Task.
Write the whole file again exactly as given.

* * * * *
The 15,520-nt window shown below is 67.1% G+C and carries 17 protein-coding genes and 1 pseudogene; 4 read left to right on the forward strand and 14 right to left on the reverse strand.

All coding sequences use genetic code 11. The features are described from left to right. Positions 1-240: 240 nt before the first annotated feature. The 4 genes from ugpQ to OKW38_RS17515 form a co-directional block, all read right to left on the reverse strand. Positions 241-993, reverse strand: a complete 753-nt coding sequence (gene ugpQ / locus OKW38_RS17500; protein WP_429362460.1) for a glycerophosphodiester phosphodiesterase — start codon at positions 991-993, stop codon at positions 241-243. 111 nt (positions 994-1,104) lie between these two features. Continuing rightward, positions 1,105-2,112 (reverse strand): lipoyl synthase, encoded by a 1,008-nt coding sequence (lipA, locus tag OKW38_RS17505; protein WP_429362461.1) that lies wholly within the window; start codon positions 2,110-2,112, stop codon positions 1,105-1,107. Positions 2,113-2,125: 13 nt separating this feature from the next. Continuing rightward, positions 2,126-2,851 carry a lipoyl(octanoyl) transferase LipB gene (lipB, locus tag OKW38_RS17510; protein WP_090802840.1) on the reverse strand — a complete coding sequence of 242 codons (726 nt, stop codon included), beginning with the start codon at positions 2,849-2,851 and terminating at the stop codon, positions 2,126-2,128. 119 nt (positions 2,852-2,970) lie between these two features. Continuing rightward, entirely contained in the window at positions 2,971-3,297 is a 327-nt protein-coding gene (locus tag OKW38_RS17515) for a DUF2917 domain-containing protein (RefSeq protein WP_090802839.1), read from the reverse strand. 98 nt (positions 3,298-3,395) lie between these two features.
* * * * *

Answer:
The 15,520-nt window shown below is 67.1% G+C and carries 17 protein-coding genes and 1 pseudogene; 4 read left to right on the forward strand and 14 right to left on the reverse strand.

All coding sequences use genetic code 11. The features are described from left to right. Positions 1-240: 240 nt before the first annotated feature. The 4 genes from ugpQ to OKW38_RS17515 form a co-directional block, all read right to left on the reverse strand. Positions 241-993, reverse strand: a complete 753-nt coding sequence (gene ugpQ / locus OKW38_RS17500; protein WP_429362460.1) for a glycerophosphodiester phosphodiesterase — start codon at positions 991-993, stop codon at positions 241-243. 111 nt (positions 994-1,104) lie between these two features. Continuing rightward, positions 1,105-2,112 (reverse strand): lipoyl synthase, encoded by a 1,008-nt coding sequence (lipA, locus tag OKW38_RS17505; protein WP_429362461.1) that lies wholly within the window; start codon positions 2,110-2,112, stop codon positions 1,105-1,107. Positions 2,113-2,125: 13 nt separating this feature from the next. Continuing rightward, positions 2,126-2,851 carry a lipoyl(octanoyl) transferase LipB gene (lipB, locus tag OKW38_RS17510; protein WP_090802840.1) on the reverse strand — a complete coding sequence of 242 codons (726 nt, stop codon included), beginning with the start codon at positions 2,849-2,851 and terminating at the stop codon, positions 2,126-2,128. 119 nt (positions 2,852-2,970) lie between these two features. Continuing rightward, entirely contained in the window at positions 2,971-3,297 is a 327-nt protein-coding gene (locus tag OKW38_RS17515) for a DUF2917 domain-containing protein (RefSeq protein WP_090802839.1), read from the reverse strand. 98 nt (positions 3,298-3,395) lie between these two features.